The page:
At the Midway Mark, an Update on Key Bills

The 2017 Legislative Session has seen action on a number of bills, while others have not moved forward. This update is long, but below is a brief description
of some of the key bills passed by the House of Representatives. I hope you find these of interest. You can also track the bills I have authored at
. The House continues to work on budgets and Senate bills, with a committee deadline today, February 28, for committees to act on the other chamber’s
general bills. Session ends April 2.

Honored to keynote the Madison County Youth Leadership’s Government Day last week in Ridgeland. It’s always encouraging to be with impressive young leaders. This class is from all over Madison County.

Making government more efficient and cost-effective.

 House Bill 1109 would
strengthen state contracting laws, consolidate two boards, and enhance transparency. It tightens
laws related to “sole source” contracts, and provides for “reverse auction” bidding for commodities, saving taxpayer dollars. I was glad to help
craft and handle HB1109’s passage on the House floor. The bill has passed out of committee in the Senate. House Bill 1330 abolishes several inactive boards and commissions. That’s a good start.

House Bill 1425, the
Occupational Board Compliance Act, would protect licensing boards from lawsuits and promote economic liberty. It also sets state
policy to favor less restrictive regulations and requires recommendations to the Legislature each year to reduce regulatory burden. The bill passed
the House and has cleared a Senate committee. Last week, I wrote a piece that discusses HB1425 for the Bigger Pie Forum.
House Bill 974 would exempt certain state agencies from the regulations and procedures of the State Personnel Board. This bill makes sense because it would
allow agencies flexibility to run their departmentsmore cost effectively and efficiently. The bill originally
passed the House by a vote of 62-57.

Improving Education.

 Earlier in February, the House passed House Bill 866 and House Bill 1224.
The bills are reforms that cut down on standardized test days, and provide more flexibility and autonomy to A and B districts.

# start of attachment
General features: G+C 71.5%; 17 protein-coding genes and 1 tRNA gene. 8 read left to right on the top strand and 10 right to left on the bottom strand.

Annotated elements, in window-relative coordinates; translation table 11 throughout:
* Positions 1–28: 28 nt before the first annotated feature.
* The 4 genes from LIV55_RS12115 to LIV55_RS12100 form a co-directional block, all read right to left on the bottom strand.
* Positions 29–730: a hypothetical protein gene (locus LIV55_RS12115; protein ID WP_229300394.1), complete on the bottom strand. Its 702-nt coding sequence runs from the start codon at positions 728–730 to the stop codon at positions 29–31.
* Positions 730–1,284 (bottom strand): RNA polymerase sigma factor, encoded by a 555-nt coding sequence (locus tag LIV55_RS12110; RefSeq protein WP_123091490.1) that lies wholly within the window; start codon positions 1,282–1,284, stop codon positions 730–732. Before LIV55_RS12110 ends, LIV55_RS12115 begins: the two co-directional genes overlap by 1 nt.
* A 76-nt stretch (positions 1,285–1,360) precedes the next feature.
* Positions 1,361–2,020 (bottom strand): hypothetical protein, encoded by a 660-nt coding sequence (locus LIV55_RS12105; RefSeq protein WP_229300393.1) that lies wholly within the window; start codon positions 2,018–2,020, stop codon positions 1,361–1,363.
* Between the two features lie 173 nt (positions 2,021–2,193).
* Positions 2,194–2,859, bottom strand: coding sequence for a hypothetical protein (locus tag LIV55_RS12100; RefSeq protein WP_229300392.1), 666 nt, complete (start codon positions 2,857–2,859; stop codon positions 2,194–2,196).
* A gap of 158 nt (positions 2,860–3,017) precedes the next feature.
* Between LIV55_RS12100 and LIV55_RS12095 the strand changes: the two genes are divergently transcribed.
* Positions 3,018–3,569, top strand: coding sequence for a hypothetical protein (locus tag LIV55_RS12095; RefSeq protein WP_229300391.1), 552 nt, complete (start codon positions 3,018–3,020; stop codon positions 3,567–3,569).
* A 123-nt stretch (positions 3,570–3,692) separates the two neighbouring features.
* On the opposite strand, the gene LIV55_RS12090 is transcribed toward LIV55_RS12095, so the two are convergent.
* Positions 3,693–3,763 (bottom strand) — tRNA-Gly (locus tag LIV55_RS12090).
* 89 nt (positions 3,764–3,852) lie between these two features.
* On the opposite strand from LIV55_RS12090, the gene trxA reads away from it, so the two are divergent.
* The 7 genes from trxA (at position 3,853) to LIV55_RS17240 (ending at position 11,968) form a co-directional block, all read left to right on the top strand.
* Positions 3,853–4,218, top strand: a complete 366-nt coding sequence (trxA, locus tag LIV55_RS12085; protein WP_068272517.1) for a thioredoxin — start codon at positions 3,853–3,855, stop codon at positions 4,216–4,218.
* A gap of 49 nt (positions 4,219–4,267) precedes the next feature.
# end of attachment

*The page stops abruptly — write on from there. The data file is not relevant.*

I joined as a cosponsor of HB1224, which would free up our best school districts to innovate, and would encourage achievement.
The bill relaxes reporting and bureaucracy for teachers, administrators, and schools.

We continue to look at revamping the outdated education funding formula. The EdBuild recommendationshave
received a lot of coverage. It looks like we will continue to work on the funding formula and may take it up in special session. Many of the EdBuild
recommendations merit serious consideration. But I will strongly oppose any measure that would cut support to Madison County Schools. Here’s a
link to recent press about where the process stands. Roads and bridges.There is broad agreement that funding infrastructure is a core priority of government.
There is not broad agreement yet about how best to do it. Something similar to the EdBuild education funding recommendations may be warranted for
more cost effective ways to build roads and bridges. In the meantime, earlier this month the House voted for House Bill 480,
the internet use tax bill. I voted for the bill because it enforces current tax law evenly, instead of just on Mississippi based business. And,
HB480 would direct money collected to road and bridge maintenance and construction, including 30% for local roads. Currently, all use tax collected
goes into the General Fund, and none goes back to counties or cities. However, the Senate has indicated they will not take up the bill. The House
has also passed several bond bills that would direct resources to roads and bridges. Those bills continue to work through the process.Other bills of note:MSABLE Act. Was very happy to help guide House Bill 162,
the Mississippi ABLE Act, to passage in the full House on February 2. The bill would help disabled Mississippians and their families save, and
achieve a better life experience. We have spent two years working through details with a bipartisan group of legislators, advocates, and some pretty
committed moms. The Senate counterpart, SB2311, has cleared a House committee and will go to our calendar.

Craft breweries will be allowed to sell their products at their breweries for consumption on or off the premises upon the passage
of House Bill 1322.
This bill will help grow our home-brewed businesses, tourism, and Mississippi’s economy. It also brings Mississippi in line with surrounding states
that have passed similar legislation. The bill passed by a vote of 93-23 and is pending in the Senate.

The Rivers McGraw Act passed the House in the form of House Bill 1089.
This bill states that within eight hours of the arrest of someone under the age of 21, law enforcement officers must make reasonable efforts to notify parents before releasing the minor. This bill was requested by the parents of Rivers McGraw, a college student who took his own life after being released from an arrest for substance abuse. The measure passed unanimously.

Back the Badge Act, House Bill 645.
Increases penalties for violent crimes committed against law enforcement officers, first responders and emergency medical technicians. The bill
passed by a vote of 85-31.

House Bill 1226, the
Capitol Complex District. Would establish an area within Jackson in which the state would provide support for infrastructure and
security. Includes the Capitol Complex as well as several neighborhoods and the area around JSU. The bill is pending in the Senate.

Thank you for your interest and feedback on these and any other pending bills. I am working hard to be an effective voice for you at the Capitol. It
is an honor to represent you, and if I can ever be of help, please let me know. Happy Mardi Gras!

Very respectfully,

Cory Wilson